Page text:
Diversity and inclusion drive innovation. Diverse ideas form diverse views. This idea is nothing new – it has been making the rounds on stages, in boardrooms, on podcasts and in business books for years. Experts have confirmed that companies composed of a diverse workforce have a competitive advantage, attract and retain top talent, and foster cultures of innovation. But talk is cheap and action is everything. And business, as a whole, has not made enough progress on this front.
At Altair, we don’t just talk about diversity, we aggressively work to achieve it. I don’t just mean gender diversity, but religious, ethnic and cultural diversity. Since we founded Altair 34 years ago, I have worked alongside many leaders at Altair to create environments where smart people from all walks of life can respectfully exchange ideas and inspiration. A place where “a-ha” moments are born.
We have grown from one office in Michigan to operations in 25 countries, a uniquely complex organization. At one point, there were more than 75 unique languages represented in our headquarters alone. We recently held an employee appreciation luncheon for the American Thanksgiving holiday and the variety of food truly represented the multicultural melting pot that is Altair. There was Indian, Chinese, Japanese, Hispanic and, of course, American classics – just a smattering of our global canvas. I was full for days, not just on the good food, but on the joy and contentment it brought me to see smart people from all walks of life, and from all over the globe, gathering to enjoy each other’s company and exchange ideas and inspiration.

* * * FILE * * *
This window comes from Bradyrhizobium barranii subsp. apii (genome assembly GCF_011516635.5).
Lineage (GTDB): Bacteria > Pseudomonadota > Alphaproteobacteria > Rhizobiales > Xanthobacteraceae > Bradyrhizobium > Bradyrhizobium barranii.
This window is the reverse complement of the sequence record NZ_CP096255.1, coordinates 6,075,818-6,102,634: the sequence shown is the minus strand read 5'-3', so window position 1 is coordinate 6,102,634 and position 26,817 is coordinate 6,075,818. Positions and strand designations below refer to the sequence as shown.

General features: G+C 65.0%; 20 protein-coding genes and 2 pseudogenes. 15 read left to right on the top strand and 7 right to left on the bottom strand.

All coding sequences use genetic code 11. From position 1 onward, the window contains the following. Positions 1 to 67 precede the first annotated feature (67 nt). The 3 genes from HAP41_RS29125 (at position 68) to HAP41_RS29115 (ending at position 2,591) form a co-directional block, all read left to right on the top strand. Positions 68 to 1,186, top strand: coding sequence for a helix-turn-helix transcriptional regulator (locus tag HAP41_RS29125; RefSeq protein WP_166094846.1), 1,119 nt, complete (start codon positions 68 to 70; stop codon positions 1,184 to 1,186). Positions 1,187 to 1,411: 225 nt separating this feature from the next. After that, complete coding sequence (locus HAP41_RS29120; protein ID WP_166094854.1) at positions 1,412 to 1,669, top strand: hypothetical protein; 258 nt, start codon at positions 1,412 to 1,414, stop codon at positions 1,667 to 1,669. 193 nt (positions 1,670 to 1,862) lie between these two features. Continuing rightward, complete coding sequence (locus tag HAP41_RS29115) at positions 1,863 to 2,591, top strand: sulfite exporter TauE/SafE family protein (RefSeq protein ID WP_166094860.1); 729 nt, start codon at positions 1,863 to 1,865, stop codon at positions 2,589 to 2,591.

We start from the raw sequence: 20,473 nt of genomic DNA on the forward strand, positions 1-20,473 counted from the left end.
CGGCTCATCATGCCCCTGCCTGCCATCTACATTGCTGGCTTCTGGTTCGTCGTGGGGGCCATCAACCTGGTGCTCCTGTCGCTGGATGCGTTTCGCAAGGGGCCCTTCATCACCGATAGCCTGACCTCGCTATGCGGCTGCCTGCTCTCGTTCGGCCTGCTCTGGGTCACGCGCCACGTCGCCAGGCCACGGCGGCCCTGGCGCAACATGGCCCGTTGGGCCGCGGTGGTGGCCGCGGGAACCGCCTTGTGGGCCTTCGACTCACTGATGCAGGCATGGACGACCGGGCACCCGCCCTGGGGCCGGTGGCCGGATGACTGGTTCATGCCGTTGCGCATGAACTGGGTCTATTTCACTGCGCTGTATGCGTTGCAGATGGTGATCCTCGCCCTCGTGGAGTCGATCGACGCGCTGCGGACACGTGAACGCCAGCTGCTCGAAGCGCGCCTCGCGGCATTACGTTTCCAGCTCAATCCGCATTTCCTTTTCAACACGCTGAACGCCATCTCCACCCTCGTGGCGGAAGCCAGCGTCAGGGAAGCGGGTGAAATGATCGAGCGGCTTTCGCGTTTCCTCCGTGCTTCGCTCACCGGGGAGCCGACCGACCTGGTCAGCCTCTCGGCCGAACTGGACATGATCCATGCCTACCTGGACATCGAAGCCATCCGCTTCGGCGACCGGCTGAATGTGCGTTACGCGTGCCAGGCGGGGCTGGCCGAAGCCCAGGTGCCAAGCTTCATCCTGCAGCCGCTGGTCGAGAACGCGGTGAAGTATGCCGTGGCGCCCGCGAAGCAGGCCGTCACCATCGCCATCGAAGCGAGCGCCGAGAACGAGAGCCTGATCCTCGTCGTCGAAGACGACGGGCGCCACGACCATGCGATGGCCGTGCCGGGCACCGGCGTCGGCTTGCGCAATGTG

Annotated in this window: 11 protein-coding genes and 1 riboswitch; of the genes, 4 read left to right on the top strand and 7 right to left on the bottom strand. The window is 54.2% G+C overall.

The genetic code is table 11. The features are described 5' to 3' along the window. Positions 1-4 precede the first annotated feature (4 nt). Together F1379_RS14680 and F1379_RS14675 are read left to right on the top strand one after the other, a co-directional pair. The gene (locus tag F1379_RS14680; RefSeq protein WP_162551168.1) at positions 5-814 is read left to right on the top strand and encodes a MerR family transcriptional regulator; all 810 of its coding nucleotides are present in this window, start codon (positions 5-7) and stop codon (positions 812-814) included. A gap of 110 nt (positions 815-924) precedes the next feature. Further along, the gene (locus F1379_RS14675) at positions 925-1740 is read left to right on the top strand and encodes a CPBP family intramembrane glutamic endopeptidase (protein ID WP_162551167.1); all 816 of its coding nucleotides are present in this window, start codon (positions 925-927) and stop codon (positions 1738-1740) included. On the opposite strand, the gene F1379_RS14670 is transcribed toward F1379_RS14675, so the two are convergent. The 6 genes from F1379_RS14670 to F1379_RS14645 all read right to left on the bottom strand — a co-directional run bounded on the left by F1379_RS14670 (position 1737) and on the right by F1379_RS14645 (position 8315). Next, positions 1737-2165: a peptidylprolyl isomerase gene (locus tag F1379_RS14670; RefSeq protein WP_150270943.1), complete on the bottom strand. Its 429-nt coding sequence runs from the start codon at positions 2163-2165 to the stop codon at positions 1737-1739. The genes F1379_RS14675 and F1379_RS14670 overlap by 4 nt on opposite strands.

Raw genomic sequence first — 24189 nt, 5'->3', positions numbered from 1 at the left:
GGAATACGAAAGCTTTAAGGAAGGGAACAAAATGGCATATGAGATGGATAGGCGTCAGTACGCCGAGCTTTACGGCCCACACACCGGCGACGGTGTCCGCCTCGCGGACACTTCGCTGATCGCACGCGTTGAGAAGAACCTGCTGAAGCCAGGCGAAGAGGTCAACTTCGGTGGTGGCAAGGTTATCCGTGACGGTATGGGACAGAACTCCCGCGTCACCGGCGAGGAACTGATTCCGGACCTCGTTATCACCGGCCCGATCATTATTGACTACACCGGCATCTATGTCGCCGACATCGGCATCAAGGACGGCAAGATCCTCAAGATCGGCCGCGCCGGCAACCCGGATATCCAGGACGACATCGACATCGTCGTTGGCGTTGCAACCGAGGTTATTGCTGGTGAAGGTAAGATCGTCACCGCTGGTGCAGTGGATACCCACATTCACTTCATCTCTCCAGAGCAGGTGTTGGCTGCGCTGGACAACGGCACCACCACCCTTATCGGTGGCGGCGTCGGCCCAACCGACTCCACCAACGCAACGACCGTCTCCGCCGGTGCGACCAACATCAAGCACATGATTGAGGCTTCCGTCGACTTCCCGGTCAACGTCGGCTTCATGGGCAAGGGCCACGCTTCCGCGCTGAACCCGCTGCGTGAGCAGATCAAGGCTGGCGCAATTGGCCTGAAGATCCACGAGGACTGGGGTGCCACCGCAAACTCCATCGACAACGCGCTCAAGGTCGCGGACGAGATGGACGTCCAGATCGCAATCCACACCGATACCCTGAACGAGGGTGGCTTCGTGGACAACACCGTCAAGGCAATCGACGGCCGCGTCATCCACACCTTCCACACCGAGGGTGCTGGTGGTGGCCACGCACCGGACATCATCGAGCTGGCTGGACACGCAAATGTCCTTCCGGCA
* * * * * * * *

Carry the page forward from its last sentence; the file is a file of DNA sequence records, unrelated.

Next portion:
Our focus has always been, and will remain, to become more and more diverse. I have been moving aggressively to increase the number of women on our team, starting from the top and scaling throughout the company. Over the last couple of years, I added two incredibly talented, strong women to our board of directors and several impressive women in senior leadership positions throughout the organization. I have set a directive that 50 percent of the interns we hire must be women, as we are working to increase the percentage of female hires at all levels, expanding our diverse workforce. We also hold gender and diversity training for employees, and are expanding the curriculum to include unintentional bias training.
Altair has recently launched an internal Altairian women’s network, led by Andrea Siudara, our new chief information officer, who is passionate about advancing women in the workforce. She has my full support and encouragement. The response has been incredible – from both men and women in all corners of the globe – furthering our shared commitment to support the development of the women of Altair.
I am proud of the culture we have nurtured and our amazing employees (we call ourselves Altairians), which has been the bedrock of our success. I am also confident we will reach new heights with more gender and other layers of diversity throughout.
Although it may sound cliché, this issue of diversity is personal to me as I am the proud father of four smart, head-strong and accomplished women. Their careers range from veterinarian to software sales to technology executive. My wife, Sally, helped me build this company, for which I am forever grateful.
I share this with you because empowerment, transparency and a demonstrable commitment to diversity makes us all better – personally and professionally. Diversity is an important issue in business today, especially within technology companies and across the field of engineering.
Since I started writing these blog posts, I have appreciated the positive response I have received from people both inside and outside of Altair. I believe the only way we will get better as an industry is to talk openly and respectfully, welcoming input and ideas. And I welcome yours.